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If Nigeria could do it

By Bill Saidi

In case my meaning is lost on people fond of misinterpreting things, let me explain: a man who once ruled Nigeria as a military dictator 30 years ago, is back in power as a civilian ruler.

Jonathan vs Buhari
Jonathan vs Buhari

My interpretation is simply that a man who was once prime minister of this country could return in 2018 as…something else, even as president.

I mean Morgan Tsvangirai, who was once prime minister, would in 2018, either as prime minister again or even as president.

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Mugabe has lost too much respect as a politician.

I doubt that Muhammadu Buhari ever thought he would return to power as a democratically-elected leader of the most populous nation on the continent — not as a gun-totting swashbuckler of a dictator.

It could only happen to Nigeria, a country of so many military coups since 1960, most people had given up any hope of it being run as a civilian state.

I wish I had been there this time again, as President Robert Mugabe and I were in 2004, when Zimbabwe was trying to get back into the Commonwealth, after its suspension over a botched electoral victory.

I was there not as part of the Mugabe delegation, but as an unofficial delegation of Associated Newspapers, whose papers, The Daily News and its Sunday sister — were shut down by the Mugabe regime.

I could not disguise my jubilation when the delegation left, their tails between their legs. There was no chance of the country being allowed back into the Commonwealth.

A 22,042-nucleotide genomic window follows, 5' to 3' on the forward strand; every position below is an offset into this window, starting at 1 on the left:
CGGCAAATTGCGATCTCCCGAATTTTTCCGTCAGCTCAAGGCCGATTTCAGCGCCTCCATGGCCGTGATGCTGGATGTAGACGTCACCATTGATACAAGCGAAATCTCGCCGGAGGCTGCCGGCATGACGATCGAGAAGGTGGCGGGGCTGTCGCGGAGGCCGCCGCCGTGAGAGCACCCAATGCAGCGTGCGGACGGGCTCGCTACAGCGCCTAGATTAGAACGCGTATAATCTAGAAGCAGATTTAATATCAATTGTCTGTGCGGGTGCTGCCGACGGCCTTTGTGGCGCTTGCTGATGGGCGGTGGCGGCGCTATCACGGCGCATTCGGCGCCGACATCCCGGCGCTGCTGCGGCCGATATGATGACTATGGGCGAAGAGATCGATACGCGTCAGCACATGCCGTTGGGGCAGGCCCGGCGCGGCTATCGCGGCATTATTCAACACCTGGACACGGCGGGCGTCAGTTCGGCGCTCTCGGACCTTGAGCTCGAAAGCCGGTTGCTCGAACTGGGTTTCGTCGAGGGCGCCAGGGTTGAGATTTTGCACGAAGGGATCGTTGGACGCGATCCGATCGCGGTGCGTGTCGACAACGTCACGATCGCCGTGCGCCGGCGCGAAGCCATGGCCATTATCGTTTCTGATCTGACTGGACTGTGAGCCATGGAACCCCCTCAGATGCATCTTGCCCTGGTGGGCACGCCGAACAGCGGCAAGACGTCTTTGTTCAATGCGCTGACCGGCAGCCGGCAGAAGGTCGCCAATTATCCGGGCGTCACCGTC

The conference felt Mugabe’s regime had committed a politically cardinal sin.

Such cheating deserved a kick up the you-know-what.

I imagine that, this time around, Mugabe and his delegation felt proud to be congratulating the former military dictator for having won an election in which many people believed he had no chance of winning.

But according to reports Mugabe was still publicly humiliated.

Zimbabwe remains out of the Commonwealth.

Mugabe and his party may feel they had nothing to lose.

They have lied to themselves in this manner many times — over sanctions, for instance.

Most analysts studying the 2018 polls would give Mugabe little chance of winning — assuming he has the gall to stand for election.

The man has been in power for so long and has performed so lamentably, it would be ill-advised for him to try it again.

Most people who know how Zanu PF is run will know that the party would allow Mugabe to run again.

But I doubt that the people, knowing the man so thoroughly, would do anything so politically suicidal.

Even a casual glance at how the party is performing so far would lead any analyst, even with only a basic understanding of the game of politics, to conclude  that his chances of victory were as dead as the dodo.

Let us assume that the entire electorate is genuinely unbiased and is anxious to give Zanu PF a fair shake at the election.

If they measured Mugabe’s record on the basis of his 35 years of the muddling in the saddle, it is doubtful a he would win.

Right now, the economy is in tatters. A few developed countries may be willing to help.

But it is fair to say that most would hesitate. Pouring good money down a bottomless pit is not good economics, or good politics.

When a country has gone as far down the deep end as we have, it is surely time to let the mischief-maker drown. Daily News